Palo Alto Weekly

Sports - April 19, 2013

Big Meet is always a big deal

Atchoo leads Stanford men against Cal in annual showdown

by Rick Eymer

Stanford junior Michael Atchoo was among the first in his family to break with tradition and attend college. First-year Cardinal track and field coach Chris Miltenberg is grateful to the Atchoo family, even if it took thousands of years to embrace education.

"My mom went to college but she was a stay-at-home mom," Atchoo said at a luncheon held earlier this week in conjunction with the annual Big Meet, a traditional dual meet between Cal and Stanford that has bucked its own tradition.

"My dad never went to college and there aren't many of my relatives, other than my generation, who attended college," Atchoo said. "It was my grandfather who finally approved it. He thought a college education would help us avoid feeling inferior."

Atchoo's three older sisters all have college degrees, are married, and enjoy their own careers. There's no chance of an inferiority complex in the family.

Atchoo just completed an indoor track and field season that included two school records, one in the mile and the other with the distance medley relay.

He raced to a 3:57.14 clocking to win the Mountain Pacific Sports Federation title and better a mark set by Olympian Michel Stember (3:58.40) in 2000.

It's the fastest mile run by a Stanford athlete, indoors or outdoors, in 27 years. In fact, only Olympian Jeff Atkinson, who went 3:55.16 in 1986, has run the mile faster than Atchoo.

Individual achievements have been put on hold this week as both Cal and Stanford prepare for the 119th running of the Big Meet on Saturday at Stanford's Cobb Track and Angell Field, with field events beginning at 10:15 a.m. Running follows at 1 p.m., with the men's 1,600 relay wrapping things up at 4:10 p.m.

Stanford swept last year's meet, the men winning for a sixth straight time (106-57) and the women for a second straight season (122-41).

The dual meet is a relic of older days, when the emphasis was on competition rather than qualifying for the NCAA meet and running at major invitationals.

"This is all new to me," Miltenberg said. "This will be the first dual meet I have ever coached. It's extremely exciting. When I first saw it on our schedule I thought it would throw a wrench in our seasonal planning.. The more I learn about it, the more I get fired up."

And just like in most sports, the Cal-Stanford rivalry takes on a life of its own leading up to the meet.

"My freshman year I didn't know what to expect," said Atchoo. "I never thought a dual meet could be such a big deal. You learn quickly it's a lot of fun. You just compete and you don't have to worry about marks."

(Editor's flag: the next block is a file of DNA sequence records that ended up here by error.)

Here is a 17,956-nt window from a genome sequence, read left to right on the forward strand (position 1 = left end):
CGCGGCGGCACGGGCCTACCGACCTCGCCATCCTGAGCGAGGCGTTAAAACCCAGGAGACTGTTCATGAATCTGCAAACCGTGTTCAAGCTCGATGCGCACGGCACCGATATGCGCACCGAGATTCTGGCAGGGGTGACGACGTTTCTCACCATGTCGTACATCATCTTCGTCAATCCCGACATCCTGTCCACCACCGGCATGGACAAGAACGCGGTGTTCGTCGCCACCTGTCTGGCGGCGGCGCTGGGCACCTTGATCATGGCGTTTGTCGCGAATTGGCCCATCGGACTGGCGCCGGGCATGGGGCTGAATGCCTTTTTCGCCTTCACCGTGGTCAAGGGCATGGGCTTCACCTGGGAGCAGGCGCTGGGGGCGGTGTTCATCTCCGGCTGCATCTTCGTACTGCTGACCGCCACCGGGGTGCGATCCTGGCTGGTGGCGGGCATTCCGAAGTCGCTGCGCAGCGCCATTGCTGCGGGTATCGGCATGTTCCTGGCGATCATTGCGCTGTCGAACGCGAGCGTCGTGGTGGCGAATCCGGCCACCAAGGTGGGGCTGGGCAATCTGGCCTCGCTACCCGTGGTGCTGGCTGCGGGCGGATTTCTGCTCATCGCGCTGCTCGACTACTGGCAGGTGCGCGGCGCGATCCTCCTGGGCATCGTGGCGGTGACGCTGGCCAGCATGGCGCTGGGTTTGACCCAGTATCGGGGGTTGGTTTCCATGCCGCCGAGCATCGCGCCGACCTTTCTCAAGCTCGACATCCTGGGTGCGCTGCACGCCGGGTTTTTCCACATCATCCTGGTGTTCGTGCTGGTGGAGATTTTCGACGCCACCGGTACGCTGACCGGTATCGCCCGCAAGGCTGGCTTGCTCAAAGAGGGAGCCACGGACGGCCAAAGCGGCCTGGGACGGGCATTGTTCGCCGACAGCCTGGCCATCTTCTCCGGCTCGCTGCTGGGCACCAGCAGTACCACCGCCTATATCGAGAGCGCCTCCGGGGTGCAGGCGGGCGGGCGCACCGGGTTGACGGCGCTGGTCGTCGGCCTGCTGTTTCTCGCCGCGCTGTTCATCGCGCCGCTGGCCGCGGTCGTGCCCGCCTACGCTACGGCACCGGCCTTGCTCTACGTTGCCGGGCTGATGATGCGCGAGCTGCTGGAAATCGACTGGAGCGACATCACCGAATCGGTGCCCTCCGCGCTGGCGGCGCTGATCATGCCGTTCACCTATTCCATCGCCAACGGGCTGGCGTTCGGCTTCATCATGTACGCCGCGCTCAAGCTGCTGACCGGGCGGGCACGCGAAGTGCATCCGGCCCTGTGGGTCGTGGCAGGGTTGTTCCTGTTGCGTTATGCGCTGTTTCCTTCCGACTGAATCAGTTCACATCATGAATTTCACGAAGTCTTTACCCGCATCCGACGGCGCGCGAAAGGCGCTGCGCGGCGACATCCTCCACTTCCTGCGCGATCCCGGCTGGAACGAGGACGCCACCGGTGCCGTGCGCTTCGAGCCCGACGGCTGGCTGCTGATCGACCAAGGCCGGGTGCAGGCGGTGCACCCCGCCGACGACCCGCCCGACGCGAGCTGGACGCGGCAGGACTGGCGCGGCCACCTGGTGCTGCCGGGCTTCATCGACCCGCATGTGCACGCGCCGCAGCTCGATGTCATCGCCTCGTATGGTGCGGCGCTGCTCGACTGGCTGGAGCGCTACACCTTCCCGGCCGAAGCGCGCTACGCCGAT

While the meet might be a new experience for Miltenberg, who came to Stanford from Georgetown, it's old hat for Cal coach Tony Sandoval, who is in his 30th year with the Bears' program.

"For one week, the world stops," Sandoval said. "There's nothing more important than the Big Meet. It's a very special event. Dual meets used to be the cornerstone of development."

(Sandoval spoke before news of the Boston Marathon bombing and the Waco factory explosion broke. His sentiments were echoed by all participants at the luncheon, who were all shocked at the subsequent news. Former Stanford women's coach Dena Evans participated in the marathon and returned home safely).

Atchoo will run both the 1,500 and 800. The oldest Big Meet record is in the 800. Stanford's Ernie Cunliffe sprinted to a 1:47.7 in 1960. Atchoo's personal best is 1:52.82.

Teammate and Atchoo's training partner Tyler Stutzman has a better chance at the record. He has a best of 1:50.59.

More importantly is the hope Atchoo and Stutzman can finish 1-2 in the middle distances to help the Cardinal men in what is considered a toss up. The women's competition also will be close.

Stutzman shares the distance relay record with Atchoo, and owns the seventh-fastest indoor mile (3:58.85) in Stanford history.

Stutzman swept the 800 and 1,500 in last year's Big Meet, clocking his PR to win the two-lapper.

Meanwhile, look for Stanford's Geoffrey Tabor to score in the shot out and discus — he won both loast season — and expect surprises.

"What swings the meet is who finishes second and third," Sandoval said.

Junior Kori Carter is easily Stanford's marquee female competitor. She was recently added to the women's watch list for the Bowerman Trophy, collegiate track and field's highest honor.

Carter has the fastest time in the world in the 400-meter hurdles this year, after blazing to a 54.71 to win the recent Jim Click Shootout in Tucson, Ariz. The time, coming in her season outdoor debut in that event, broke her own school record by 2 1/2 seconds.

Carter beat 2012 Olympic fifth-place finisher Georganne Moline in the race on Moline's home track. Carter's time would have been fast enough to win the 2012 NCAA championship and place her on the U.S. Olympic team.

Carter also ranks No. 15 on the season collegiate list in the 100 hurdles, with a best of 13.28.

The Cardinal is also strong in the distances and middle distances, highlighted by Justine Fedronic, who set the school record in the 800 last year and ran a personal best in the 1,500 at the Stanford Invitational.

Atchoo, who traces his family roots to Chaldea and Babylonia, kingdoms which existed somewhere between the 24th century and 6th century B.C. in present day Iraq, could have ended his athletic career before he began.

He was also Troy High's (Michigan) star running back in football and sustained two concussions during his senior year.

Atchoo also trained for his track and field season by running the streets of his hometown, even in the snow. He often found himself face down in it after slipping on black ice.

Running around a track just seems safer.

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